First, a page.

Lars Gotrich

While independent bands don't quite have the ability to make the earth stand still like Queen Bey — we all fall short of the glory, etc. — one lesson learned from the surprise-album release is how an artist and a fan trust each other. Album announcements, artwork announcements, teasers for single premieres, the actual premiere, a video for the same single, a teaser for the second single — you can understand why some artists who have been at this a while would rather skip the industry cycle and go direct.

Around the turn of the millennium, hardcore had to reckon with its weirdnessand the weirdness of — becoming a viable and commercial force. At The Drive-In played the Late Show with David Letterman, Thursday's "Understanding In A Car Crash" was in regular rotation on MTV2 and The Blood Brothers' absolutely manic ... Burn, Piano Island, Burn was produced, by nü-metal diviner Ross Robinson, for a major label.

It's not Christmas until I hear Mariah Carey's "All I Want For Christmas Is You." Originally released in 1994, it's a gingerbread house of a pop song, built on a gospel music foundation and a throwback to Phil Spector's wall of sound, as a sleigh-bell rhythm and countermelodies rush across the frosted rooftop and Carey lands a thrilling G5 above middle C.

Terry Riley's In C might be considered one of the seminal pieces of minimalism, but at its heart it's an open invitation. The score resides on a single sheet of paper with 53 phrases to be repeated by an indefinite number of musicians.

Sonic Boomerang: Is that, like, Sonic the Hedgehog's new weapon? A new shake from that burger drive-in? Psychedelic punk-rock whipped into the abyss and returned with aerodynamic force?

Haley Fohr meditates on existence with telescopic ears and eyes. In the decade since she began Circuit Des Yeux, Fohr has mapped herself onto a world alone, seeking connection through music that rumbles in tandem with her oaken baritone.

If you stare into darkness long enough, your eyes adjust to the hidden corners, and begin to understand that whatever lurks was always there... waiting. Azar Swan's first two albums roamed in these corners of industrial-pop, inspired by Coil and Front Line Assembly, hypnotic in bleak and cutting electronics co-produced by Joshua Strawn and Zohra Atash, whose breathy-but-forceful vocals center the duo's music.

Pinegrove's Cardinal was a messy and charming debut that felt with exacting detail. There's a sense of restlessness in it, run through the twinkly pangs of emo-twang. Go to any live show, or just watch the band's Tiny Desk Concert, and the crowd's sing-alongs are more than just mouthing to their favorite songs — it's living them.

Marisa Anderson doesn't just play guitar — she sinks into bends and lingers over melodies, knowing when to light a fire under her fingers and when to wind like a creek. In 2013, she caught my ear for the first time with a pair of records — the raw and dusty Mercury, and the functionally-titled Traditional And Public Domain Songs.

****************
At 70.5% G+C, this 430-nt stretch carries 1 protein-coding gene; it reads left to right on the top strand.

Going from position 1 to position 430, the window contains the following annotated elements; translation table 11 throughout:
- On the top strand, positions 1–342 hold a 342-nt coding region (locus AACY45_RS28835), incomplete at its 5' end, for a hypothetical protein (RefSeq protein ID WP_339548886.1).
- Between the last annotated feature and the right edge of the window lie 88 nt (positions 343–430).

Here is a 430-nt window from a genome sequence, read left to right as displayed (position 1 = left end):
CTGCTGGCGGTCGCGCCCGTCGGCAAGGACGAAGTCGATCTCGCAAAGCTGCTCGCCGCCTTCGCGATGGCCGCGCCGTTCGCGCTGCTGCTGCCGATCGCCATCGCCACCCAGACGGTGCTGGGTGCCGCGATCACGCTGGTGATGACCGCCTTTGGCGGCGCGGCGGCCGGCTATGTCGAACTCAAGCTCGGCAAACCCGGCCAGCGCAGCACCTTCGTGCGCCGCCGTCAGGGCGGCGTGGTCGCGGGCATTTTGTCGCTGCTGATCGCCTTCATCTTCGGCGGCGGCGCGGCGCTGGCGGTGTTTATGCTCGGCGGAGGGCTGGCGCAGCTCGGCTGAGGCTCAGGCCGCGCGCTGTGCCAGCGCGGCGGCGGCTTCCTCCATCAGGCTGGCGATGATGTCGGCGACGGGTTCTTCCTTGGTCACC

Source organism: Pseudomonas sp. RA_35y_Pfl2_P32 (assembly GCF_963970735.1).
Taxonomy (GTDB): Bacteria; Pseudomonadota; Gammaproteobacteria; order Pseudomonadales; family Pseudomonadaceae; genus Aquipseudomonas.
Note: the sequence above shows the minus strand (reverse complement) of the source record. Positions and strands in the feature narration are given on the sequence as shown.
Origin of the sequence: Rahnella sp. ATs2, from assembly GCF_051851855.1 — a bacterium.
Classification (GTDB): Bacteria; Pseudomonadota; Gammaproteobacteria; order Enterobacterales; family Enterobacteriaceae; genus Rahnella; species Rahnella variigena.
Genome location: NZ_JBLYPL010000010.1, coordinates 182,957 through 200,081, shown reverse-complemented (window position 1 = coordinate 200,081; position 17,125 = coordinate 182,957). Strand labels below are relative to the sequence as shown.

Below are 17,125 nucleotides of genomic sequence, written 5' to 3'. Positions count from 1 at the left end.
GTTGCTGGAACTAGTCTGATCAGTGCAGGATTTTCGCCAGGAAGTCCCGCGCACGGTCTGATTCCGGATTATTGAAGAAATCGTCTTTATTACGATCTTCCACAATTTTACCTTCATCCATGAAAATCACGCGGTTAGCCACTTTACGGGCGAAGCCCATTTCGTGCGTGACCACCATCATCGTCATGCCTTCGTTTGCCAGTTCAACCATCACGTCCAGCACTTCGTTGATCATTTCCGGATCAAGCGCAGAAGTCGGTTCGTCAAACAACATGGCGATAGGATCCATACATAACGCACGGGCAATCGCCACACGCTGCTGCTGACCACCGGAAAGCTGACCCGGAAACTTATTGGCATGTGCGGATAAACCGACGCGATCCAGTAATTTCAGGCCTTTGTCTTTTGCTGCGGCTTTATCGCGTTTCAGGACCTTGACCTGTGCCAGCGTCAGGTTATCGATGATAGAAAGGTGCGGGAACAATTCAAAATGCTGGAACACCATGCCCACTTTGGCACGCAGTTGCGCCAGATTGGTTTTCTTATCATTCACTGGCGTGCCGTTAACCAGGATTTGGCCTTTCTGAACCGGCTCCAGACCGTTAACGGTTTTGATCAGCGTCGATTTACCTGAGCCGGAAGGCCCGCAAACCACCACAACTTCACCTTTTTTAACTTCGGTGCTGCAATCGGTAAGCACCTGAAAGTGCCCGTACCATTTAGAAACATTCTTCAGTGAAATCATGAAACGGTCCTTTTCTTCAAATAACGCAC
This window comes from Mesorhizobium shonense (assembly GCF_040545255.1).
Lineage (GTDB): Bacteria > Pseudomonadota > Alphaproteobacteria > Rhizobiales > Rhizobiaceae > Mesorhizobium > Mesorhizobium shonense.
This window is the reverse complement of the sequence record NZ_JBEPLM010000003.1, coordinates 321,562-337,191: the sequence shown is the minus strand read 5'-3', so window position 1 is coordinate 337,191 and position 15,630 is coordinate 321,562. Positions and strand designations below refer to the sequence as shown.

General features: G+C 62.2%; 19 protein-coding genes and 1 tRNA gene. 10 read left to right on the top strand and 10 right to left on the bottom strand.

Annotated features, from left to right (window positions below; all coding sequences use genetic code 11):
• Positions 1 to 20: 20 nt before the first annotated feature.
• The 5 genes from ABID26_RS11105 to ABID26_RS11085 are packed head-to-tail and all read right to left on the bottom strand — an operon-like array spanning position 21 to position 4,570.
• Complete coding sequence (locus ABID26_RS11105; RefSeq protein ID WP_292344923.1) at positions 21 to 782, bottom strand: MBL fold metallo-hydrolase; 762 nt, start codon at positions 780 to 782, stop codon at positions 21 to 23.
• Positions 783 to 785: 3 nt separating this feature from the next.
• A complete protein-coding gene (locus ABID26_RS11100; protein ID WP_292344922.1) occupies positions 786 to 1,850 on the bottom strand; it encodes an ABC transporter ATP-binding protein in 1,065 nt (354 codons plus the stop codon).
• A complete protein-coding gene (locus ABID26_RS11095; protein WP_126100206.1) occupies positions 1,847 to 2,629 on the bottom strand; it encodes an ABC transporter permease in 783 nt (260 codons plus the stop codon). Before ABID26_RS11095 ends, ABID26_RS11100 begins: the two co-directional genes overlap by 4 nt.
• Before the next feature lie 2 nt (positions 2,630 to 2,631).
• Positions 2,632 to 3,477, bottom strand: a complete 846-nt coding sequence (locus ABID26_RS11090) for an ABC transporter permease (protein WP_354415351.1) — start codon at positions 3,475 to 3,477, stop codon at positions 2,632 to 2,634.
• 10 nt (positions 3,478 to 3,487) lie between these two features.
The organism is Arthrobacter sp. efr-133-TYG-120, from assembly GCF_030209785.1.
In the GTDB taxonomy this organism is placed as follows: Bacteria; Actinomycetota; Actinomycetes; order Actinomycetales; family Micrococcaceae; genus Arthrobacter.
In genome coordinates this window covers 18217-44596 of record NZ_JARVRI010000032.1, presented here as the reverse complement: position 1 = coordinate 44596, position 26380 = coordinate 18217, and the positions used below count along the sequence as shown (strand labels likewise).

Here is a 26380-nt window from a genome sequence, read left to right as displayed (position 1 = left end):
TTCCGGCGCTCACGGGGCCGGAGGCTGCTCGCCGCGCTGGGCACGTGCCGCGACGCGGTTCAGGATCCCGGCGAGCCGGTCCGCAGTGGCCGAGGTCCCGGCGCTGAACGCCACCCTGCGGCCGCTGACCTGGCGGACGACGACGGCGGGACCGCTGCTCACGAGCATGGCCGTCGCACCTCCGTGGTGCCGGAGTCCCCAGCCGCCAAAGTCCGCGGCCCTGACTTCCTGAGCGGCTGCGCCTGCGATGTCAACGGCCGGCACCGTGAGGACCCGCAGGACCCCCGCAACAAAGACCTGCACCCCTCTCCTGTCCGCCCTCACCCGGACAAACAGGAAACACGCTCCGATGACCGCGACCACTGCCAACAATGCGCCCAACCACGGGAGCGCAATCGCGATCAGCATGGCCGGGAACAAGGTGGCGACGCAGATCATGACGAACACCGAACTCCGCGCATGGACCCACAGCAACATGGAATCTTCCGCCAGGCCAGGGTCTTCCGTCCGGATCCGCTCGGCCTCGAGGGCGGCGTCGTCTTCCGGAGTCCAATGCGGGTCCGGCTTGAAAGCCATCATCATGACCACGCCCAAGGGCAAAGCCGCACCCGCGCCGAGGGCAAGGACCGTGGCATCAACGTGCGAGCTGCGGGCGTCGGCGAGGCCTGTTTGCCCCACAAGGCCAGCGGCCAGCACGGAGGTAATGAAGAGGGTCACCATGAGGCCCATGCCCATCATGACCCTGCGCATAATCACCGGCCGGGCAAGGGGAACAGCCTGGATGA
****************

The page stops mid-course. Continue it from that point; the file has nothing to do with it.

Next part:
"Speedruns" are a weirdly enthralling piece of video game culture, wherein a gamer takes on titles, often older ones like Super Metroid or Sonic The Hedgehog, using every trick in the book to beat their chosen game as fast as possible.

When we last left Godflesh, the mecha-mutants of industrial metal had returned after more than a decade with 2014's devastatingly nasty A World Lit Only By Fire. It was one of those reunion albums that wasn't only better than it should've been, but a reclamation and reinvention for Justin Broadrick and G.C. Green.

Loving pop music means loving all pop music, or at least our ambiguous modern definition of it. For every "Teenage Dream" there's a "Call Your Girlfriend," for every "Safety Dance," there's a "Cloudbusting" – it's all in the same breath, both exploding and refining sugar in a space that is made for everyone, even if we don't always agree on its refinement.

Ex-squeeze me? A-baking powder? Brian Eno and My Bloody Valentine's Kevin Shields have collaborated on a new track together (for Adult Swim's Singles Program)? It's nine minutes rising seismic euphoria, blasted through the center of a black sun, its horizon bent beyond all logic? Am I alive? Am I dreaming? Don't wake me up.

Anna St. Louis' fingerpicked patterns wander through John Fahey and Elizabeth Cotten fields, her voice soft and warm; tall grass in a long day's sun. Her debut solo release, First Songs, looks to '60s folk, but the L.A.-based singer-songwriter comes from Kansas City punk and the Philly art scene. Both her background and shifting locales are reminder that what we often call familiar — especially in regards to musical style — is almost always a collection of experiences. There's rarely a singular moment informing it all.

Advisory: The above video and below language almost certainly contains content that some may find offensive.

Red Death is a thrash band raised on hardcore — its metallic riffs not only smash a crusty d-beat but also shout a punk ethos.

In April, a long list of musicians, comedians and visual artists were announced for 7-inches For Planned Parenthood, featuring new and rare tracks from the likes of St. Vincent, Feist, Björk, Bon Iver and Helado Negro. The box set is a response to "lawmakers with extreme views [who] are working hard to shut down Planned Parenthood," according to the creators of the project.

Christmas carols needn't always be cheery and bright, and there's no shortage of seasonal irreverence and sadness.

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